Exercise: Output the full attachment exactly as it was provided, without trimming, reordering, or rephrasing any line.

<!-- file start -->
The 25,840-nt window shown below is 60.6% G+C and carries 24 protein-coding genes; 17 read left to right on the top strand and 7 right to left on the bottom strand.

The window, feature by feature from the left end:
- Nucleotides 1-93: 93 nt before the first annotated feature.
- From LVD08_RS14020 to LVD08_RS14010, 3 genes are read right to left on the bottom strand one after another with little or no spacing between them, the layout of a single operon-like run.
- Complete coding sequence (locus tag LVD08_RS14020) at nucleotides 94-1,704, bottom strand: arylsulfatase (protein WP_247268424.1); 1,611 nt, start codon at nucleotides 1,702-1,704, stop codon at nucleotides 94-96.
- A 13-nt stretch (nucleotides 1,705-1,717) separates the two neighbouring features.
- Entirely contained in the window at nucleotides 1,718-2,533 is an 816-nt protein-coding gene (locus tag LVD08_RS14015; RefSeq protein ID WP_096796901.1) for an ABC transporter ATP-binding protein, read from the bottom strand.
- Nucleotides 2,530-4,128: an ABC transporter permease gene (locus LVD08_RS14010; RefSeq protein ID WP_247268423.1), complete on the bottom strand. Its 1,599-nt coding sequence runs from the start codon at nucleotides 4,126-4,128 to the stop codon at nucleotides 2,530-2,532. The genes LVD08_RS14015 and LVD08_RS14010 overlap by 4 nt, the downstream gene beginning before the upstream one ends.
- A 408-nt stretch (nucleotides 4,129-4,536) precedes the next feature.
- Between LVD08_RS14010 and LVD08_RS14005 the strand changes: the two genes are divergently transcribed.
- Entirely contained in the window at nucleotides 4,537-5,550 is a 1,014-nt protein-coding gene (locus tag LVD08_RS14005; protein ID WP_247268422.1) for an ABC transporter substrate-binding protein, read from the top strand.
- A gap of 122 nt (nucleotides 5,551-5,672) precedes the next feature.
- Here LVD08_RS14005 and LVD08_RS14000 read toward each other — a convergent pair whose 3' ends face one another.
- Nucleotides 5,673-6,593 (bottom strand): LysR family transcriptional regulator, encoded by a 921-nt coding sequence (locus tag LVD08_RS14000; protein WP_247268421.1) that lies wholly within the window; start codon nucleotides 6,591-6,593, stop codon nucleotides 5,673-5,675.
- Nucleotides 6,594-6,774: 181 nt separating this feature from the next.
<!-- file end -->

The 25,840-nt window shown below is 60.6% G+C and carries 24 protein-coding genes; 17 read left to right on the top strand and 7 right to left on the bottom strand.

The window, feature by feature from the left end:
- Nucleotides 1-93: 93 nt before the first annotated feature.
- From LVD08_RS14020 to LVD08_RS14010, 3 genes are read right to left on the bottom strand one after another with little or no spacing between them, the layout of a single operon-like run.
- Complete coding sequence (locus tag LVD08_RS14020) at nucleotides 94-1,704, bottom strand: arylsulfatase (protein WP_247268424.1); 1,611 nt, start codon at nucleotides 1,702-1,704, stop codon at nucleotides 94-96.
- A 13-nt stretch (nucleotides 1,705-1,717) separates the two neighbouring features.
- Entirely contained in the window at nucleotides 1,718-2,533 is an 816-nt protein-coding gene (locus tag LVD08_RS14015; RefSeq protein ID WP_096796901.1) for an ABC transporter ATP-binding protein, read from the bottom strand.
- Nucleotides 2,530-4,128: an ABC transporter permease gene (locus LVD08_RS14010; RefSeq protein ID WP_247268423.1), complete on the bottom strand. Its 1,599-nt coding sequence runs from the start codon at nucleotides 4,126-4,128 to the stop codon at nucleotides 2,530-2,532. The genes LVD08_RS14015 and LVD08_RS14010 overlap by 4 nt, the downstream gene beginning before the upstream one ends.
- A 408-nt stretch (nucleotides 4,129-4,536) precedes the next feature.
- Between LVD08_RS14010 and LVD08_RS14005 the strand changes: the two genes are divergently transcribed.
- Entirely contained in the window at nucleotides 4,537-5,550 is a 1,014-nt protein-coding gene (locus tag LVD08_RS14005; protein ID WP_247268422.1) for an ABC transporter substrate-binding protein, read from the top strand.
- A gap of 122 nt (nucleotides 5,551-5,672) precedes the next feature.
- Here LVD08_RS14005 and LVD08_RS14000 read toward each other — a convergent pair whose 3' ends face one another.
- Nucleotides 5,673-6,593 (bottom strand): LysR family transcriptional regulator, encoded by a 921-nt coding sequence (locus tag LVD08_RS14000; protein WP_247268421.1) that lies wholly within the window; start codon nucleotides 6,591-6,593, stop codon nucleotides 5,673-5,675.
- Nucleotides 6,594-6,774: 181 nt separating this feature from the next.